Health Policy Project

The Health Policy Project has ended, but work continues under a new USAID five-year project, Health Policy Plus (HP+).

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HIV in West and Central Africa: Research Shifts Policy’s Focus to Key Populations
JAIDS March Issue Cover
Cover of the JAIDS Supplement: “Scaling Up HIV Responses with Key Populations in West Africa.”

May 27, 2015

WASHINGTON, DC—The dimensions of HIV transmission among some populations key to the epidemic in West and Central Africa—sex workers (SWs); men who have sex with men (MSM); people who inject drugs; and transgender people—have been largely unmapped and under-addressed. In recent years, though, a number of studies have drawn attention to these populations in the region. An online seminar hosted by the USAID- and PEPFAR-funded Health Policy Project (HPP) presented findings from three such studies published in JAIDS: Journal of Acquired Immune Deficiency Syndromes—along with 20 others—in a special JAIDS supplement this past March.

More than 100 people from at least 13 countries joined the webinar “Understanding and Addressing Concentrated HIV Epidemics among Sex Workers and Men Who Have Sex with Men in West and Central Africa” to learn more about the latest research and evidence.

Work by Marie-Claude Boily, who teaches in the Department of Infectious Disease Epidemiology at Imperial College London, and her coauthors points to a new understanding of the dynamics of HIV transmission in West and Central Africa. The traditional classification assumes as a rule of thumb that an HIV epidemic is “concentrated” in key groups only if less than 1 percent of a population as a whole has the virus. But this study, which modeled the epidemic among SWs in the region, found that overall HIV prevalence in a concentrated epidemic where SWs disproportionately acquire and transmit the virus can theoretically go as high as 12 percent. Ms. Boily said this finding matters because it “suggests that in many West and Central African settings, it will be important to focus prevention efforts on this key population,” rather than diluting them.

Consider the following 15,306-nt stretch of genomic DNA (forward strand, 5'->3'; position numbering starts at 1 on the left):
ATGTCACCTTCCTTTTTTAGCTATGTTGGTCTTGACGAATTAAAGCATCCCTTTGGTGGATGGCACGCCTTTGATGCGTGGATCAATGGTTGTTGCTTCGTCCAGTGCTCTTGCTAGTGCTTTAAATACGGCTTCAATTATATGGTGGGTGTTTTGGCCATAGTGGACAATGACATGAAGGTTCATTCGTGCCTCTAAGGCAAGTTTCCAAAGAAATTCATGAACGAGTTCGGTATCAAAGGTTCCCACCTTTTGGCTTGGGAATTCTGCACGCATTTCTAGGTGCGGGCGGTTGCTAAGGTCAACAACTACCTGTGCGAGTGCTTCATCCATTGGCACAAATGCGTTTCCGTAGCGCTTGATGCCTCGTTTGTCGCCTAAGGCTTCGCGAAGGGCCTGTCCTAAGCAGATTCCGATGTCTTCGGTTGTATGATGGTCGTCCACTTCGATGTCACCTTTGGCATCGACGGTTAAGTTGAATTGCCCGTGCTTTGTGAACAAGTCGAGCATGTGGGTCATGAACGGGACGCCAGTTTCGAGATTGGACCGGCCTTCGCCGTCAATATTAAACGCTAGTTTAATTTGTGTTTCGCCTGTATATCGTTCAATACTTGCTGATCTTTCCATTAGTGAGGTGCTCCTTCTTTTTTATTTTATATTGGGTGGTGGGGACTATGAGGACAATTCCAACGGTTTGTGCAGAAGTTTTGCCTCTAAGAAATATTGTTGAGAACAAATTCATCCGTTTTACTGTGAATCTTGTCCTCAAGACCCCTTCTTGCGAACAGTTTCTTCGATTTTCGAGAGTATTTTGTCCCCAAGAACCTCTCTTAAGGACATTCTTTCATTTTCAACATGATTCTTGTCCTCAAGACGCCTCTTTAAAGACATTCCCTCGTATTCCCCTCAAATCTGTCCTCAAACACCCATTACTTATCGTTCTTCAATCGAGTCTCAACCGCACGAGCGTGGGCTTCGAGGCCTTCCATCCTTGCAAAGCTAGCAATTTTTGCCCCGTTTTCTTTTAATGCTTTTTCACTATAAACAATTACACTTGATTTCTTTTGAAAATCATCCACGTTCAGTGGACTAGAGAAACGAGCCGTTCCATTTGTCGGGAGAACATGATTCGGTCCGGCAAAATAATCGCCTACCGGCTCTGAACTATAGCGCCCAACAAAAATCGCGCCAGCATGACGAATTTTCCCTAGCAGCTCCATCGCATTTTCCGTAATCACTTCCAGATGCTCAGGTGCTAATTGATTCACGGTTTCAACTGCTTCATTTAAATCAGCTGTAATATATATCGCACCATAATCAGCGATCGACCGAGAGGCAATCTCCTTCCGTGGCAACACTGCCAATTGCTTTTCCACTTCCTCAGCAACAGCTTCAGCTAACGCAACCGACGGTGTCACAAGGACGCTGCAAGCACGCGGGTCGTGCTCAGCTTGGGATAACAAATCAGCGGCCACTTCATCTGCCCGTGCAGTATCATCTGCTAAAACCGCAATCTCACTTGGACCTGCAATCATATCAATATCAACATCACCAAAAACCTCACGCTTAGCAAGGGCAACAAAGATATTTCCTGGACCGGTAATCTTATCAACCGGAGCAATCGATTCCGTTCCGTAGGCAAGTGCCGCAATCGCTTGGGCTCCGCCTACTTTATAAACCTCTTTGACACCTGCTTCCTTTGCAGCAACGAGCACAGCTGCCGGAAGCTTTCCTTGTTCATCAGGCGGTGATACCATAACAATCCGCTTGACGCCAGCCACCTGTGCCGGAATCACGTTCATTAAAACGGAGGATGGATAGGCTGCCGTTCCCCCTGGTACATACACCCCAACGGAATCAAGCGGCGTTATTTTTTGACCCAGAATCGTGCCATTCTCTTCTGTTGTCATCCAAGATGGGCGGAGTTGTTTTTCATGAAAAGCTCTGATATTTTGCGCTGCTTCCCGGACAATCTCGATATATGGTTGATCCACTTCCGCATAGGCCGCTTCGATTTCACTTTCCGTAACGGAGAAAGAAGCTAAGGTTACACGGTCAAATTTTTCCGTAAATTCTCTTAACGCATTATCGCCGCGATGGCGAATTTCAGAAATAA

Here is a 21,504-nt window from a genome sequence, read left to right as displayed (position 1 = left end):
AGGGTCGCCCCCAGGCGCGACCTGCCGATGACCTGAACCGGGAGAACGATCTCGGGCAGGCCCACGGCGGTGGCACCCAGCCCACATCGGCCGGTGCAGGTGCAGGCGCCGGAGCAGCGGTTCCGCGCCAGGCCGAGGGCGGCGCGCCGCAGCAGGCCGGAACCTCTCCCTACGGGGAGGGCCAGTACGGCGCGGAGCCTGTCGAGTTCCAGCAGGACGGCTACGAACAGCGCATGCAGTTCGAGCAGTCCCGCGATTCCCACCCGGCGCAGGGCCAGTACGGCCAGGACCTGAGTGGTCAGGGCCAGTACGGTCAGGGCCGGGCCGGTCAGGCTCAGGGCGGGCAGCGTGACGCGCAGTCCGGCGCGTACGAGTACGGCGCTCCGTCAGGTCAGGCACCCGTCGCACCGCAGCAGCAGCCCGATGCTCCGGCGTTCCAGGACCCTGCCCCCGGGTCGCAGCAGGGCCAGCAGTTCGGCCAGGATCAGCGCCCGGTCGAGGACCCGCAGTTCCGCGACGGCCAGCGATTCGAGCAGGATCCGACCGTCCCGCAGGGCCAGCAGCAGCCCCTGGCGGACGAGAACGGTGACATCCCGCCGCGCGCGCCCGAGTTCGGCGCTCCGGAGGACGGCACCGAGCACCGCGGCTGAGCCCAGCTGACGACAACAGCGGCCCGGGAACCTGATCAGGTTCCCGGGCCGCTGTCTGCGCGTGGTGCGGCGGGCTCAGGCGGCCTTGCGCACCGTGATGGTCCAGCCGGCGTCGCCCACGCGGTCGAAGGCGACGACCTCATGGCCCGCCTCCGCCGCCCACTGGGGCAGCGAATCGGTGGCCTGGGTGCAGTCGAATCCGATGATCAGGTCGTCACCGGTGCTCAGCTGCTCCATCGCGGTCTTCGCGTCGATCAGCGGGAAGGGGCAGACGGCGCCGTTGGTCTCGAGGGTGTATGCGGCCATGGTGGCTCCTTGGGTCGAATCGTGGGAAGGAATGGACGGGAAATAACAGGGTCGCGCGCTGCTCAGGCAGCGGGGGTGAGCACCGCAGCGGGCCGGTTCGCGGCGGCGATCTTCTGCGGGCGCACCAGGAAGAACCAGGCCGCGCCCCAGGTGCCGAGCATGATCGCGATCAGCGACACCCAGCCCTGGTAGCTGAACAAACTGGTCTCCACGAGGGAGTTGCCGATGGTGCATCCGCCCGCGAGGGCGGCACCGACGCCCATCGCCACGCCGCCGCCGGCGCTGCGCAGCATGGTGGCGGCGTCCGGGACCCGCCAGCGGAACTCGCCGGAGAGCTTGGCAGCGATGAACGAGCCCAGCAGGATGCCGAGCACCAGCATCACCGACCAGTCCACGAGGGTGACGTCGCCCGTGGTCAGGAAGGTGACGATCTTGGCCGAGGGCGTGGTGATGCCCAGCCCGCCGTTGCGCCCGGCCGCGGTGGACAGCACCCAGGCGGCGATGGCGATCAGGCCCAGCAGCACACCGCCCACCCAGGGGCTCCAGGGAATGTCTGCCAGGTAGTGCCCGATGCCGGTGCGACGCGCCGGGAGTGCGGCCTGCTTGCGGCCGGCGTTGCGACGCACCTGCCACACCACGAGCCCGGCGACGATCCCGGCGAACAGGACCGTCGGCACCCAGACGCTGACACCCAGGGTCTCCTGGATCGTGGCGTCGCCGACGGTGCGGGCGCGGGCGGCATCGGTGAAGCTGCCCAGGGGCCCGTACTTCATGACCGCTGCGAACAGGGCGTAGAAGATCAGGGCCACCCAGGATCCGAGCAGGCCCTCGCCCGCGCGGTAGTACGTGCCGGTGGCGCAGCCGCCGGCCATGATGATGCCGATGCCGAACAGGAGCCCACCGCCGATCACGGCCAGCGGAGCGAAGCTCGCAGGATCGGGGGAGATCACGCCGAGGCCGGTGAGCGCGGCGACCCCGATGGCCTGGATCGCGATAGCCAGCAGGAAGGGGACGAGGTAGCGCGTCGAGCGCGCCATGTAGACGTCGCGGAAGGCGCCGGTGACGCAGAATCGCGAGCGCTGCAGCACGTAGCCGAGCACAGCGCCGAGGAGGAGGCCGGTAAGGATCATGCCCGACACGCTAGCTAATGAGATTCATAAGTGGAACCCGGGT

Sahnah Lim, a doctoral candidate at the Johns Hopkins Bloomberg School of Public Health, and her coauthors sought to document violence against female SWs in Cameroon, because data on the topic from this and other West and Central African countries are lacking. Such violence has been linked in the scientific literature to an increased risk for HIV, because—for example—violent clients are more likely than others to be HIV-positive and to resist using condoms. According to Ms. Lim, many of the SWs participating in the study reported that rape by police was common. To limit their exposure to violence and give them more access to justice, they advocated structural changes, such as increasing police accountability.